Monday, March 16, 2009

Babies Having Babies

Posted by Anonymous.

So I might have to warn some of the mothers who read this....you might not want to and I'm sure that what I am about to say might offend some people but I don't know where else to say what I need to say.

I know a dozen or more people who got pregnant out of wedlock and yes I'm going to be judgmental and say that bothers me. Several of these people say its because they "could not afford birth control" well the last time I checked a box of condoms for about 3 was about $4 maybe even less than that. Oh and planned parenthood will give them to you for free!!! You can also get the pill for a 90 day supply at some drug stores for $10....wow that must be so expensive. But yet these same people can afford $1,000 a month town houses and the latest video game systems.....but who cares about trying to prevent pregnancy.

Did you ever think they considered how much a kid would cost? Probably not, I mean what could a little unprotected sex hurt, right?!?!?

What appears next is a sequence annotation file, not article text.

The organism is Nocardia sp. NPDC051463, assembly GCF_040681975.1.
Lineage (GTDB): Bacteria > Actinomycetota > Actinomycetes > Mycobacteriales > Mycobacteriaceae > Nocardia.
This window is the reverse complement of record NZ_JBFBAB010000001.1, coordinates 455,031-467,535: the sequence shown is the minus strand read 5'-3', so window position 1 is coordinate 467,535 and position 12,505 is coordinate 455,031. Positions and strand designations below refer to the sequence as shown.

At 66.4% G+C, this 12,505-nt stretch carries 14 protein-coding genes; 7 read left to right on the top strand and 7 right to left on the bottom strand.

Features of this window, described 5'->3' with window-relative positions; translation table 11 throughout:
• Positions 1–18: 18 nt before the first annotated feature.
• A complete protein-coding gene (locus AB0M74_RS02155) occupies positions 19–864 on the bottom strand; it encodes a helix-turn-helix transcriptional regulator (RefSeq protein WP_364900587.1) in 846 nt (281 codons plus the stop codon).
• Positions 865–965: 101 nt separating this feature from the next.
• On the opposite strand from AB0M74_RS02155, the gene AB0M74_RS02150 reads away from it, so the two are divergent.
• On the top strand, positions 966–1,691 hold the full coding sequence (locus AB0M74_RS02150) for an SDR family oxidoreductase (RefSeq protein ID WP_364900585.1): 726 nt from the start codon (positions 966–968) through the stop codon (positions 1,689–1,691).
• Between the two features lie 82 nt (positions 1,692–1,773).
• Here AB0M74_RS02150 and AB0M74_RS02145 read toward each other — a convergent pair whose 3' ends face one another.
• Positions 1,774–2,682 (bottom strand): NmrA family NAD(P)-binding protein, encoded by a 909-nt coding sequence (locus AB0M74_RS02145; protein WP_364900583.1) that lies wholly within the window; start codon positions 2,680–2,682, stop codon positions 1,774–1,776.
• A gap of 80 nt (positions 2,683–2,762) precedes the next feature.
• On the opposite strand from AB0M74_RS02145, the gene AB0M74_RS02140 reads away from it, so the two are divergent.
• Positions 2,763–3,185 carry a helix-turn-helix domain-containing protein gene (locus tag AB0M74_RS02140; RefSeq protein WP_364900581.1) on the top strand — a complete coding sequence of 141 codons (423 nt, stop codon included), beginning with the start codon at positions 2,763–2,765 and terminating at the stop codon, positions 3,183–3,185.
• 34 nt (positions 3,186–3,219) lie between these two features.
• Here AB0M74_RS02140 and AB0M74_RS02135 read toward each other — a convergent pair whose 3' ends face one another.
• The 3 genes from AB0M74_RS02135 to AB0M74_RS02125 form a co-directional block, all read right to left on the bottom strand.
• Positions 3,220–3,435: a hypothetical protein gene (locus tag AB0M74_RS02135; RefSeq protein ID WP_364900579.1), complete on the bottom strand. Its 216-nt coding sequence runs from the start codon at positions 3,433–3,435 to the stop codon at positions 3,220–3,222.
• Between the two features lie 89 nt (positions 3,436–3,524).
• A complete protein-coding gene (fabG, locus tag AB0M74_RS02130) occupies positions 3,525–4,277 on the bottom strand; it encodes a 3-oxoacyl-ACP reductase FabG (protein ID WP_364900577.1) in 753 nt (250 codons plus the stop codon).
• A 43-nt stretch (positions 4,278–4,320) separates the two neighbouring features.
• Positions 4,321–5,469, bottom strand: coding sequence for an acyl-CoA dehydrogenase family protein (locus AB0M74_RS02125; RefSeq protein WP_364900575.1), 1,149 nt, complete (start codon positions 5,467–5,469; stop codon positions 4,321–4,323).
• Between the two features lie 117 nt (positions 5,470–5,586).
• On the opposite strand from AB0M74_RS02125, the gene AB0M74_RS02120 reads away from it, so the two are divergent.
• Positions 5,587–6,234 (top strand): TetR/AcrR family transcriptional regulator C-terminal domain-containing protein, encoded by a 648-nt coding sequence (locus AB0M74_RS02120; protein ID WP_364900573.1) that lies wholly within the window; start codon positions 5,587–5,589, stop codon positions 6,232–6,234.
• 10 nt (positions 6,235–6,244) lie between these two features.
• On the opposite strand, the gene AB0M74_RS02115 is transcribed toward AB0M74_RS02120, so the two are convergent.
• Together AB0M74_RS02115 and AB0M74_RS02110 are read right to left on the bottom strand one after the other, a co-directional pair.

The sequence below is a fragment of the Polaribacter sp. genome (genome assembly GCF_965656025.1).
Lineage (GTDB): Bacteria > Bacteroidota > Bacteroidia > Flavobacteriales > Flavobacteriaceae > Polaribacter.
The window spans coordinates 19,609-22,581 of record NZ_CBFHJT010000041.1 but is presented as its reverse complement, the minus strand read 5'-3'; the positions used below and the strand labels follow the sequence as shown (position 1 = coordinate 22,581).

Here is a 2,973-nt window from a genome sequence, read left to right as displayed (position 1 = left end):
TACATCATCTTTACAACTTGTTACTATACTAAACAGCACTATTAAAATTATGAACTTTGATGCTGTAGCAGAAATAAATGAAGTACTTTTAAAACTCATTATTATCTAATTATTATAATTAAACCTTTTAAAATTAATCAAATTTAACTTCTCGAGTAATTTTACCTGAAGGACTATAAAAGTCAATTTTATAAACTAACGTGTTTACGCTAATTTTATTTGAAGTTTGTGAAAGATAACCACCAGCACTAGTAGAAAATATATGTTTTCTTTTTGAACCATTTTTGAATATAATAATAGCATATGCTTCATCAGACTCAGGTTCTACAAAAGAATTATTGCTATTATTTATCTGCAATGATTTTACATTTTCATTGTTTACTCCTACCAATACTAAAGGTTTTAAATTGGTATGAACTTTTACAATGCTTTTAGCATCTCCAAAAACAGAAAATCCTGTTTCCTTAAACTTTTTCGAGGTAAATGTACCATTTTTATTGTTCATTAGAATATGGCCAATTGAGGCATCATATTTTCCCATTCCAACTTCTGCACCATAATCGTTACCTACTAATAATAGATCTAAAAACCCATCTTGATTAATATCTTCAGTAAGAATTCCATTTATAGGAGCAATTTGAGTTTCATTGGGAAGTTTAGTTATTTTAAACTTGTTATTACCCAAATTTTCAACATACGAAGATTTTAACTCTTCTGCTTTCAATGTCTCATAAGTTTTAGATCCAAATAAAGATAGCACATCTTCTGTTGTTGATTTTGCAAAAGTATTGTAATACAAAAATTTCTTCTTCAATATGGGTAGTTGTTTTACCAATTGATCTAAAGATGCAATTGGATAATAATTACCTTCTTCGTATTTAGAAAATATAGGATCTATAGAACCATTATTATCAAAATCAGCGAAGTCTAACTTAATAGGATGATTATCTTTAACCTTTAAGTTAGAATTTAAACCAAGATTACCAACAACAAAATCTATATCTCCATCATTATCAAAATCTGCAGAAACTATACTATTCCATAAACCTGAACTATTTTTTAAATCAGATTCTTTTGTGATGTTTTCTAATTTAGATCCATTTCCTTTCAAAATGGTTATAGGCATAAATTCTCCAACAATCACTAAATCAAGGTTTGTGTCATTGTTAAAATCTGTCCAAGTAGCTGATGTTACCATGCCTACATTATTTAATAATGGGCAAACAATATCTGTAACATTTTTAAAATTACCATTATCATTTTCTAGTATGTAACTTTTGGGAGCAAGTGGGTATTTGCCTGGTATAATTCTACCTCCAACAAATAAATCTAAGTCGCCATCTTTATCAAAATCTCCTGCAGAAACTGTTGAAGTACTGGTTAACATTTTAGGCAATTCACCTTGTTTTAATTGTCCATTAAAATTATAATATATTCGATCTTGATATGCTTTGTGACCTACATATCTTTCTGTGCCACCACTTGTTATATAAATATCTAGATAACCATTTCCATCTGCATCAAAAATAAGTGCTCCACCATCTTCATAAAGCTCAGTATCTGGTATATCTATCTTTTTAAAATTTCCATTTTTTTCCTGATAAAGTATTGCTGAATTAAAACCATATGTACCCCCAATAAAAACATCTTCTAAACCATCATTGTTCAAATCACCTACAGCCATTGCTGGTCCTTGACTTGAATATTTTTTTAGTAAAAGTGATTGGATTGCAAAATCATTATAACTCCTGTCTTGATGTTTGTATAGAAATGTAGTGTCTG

My parents have also never been fans of unprotected pregnancy but they are also pro-life.....I know if I ever got pregnant out of wedlock I would quietly take care of the problem and never tell them. That's my own choice and I don't want to get into that, different topic and too many opinions there. But just today my mom informed me that a family friend who is 23, still in college, working an unpaid internship and has no medical insurance is guess what, pregnant. This is her bosses daughter, who I used to be very close with, almost like sisters. I was angry when my mom told me because I know that this girl is smarter than that, but her parents are excited for her and so is my mother. Her and the father will be living with her parents and I can almost guarantee they will take care of the baby, since she and baby daddy are still in college and jobless.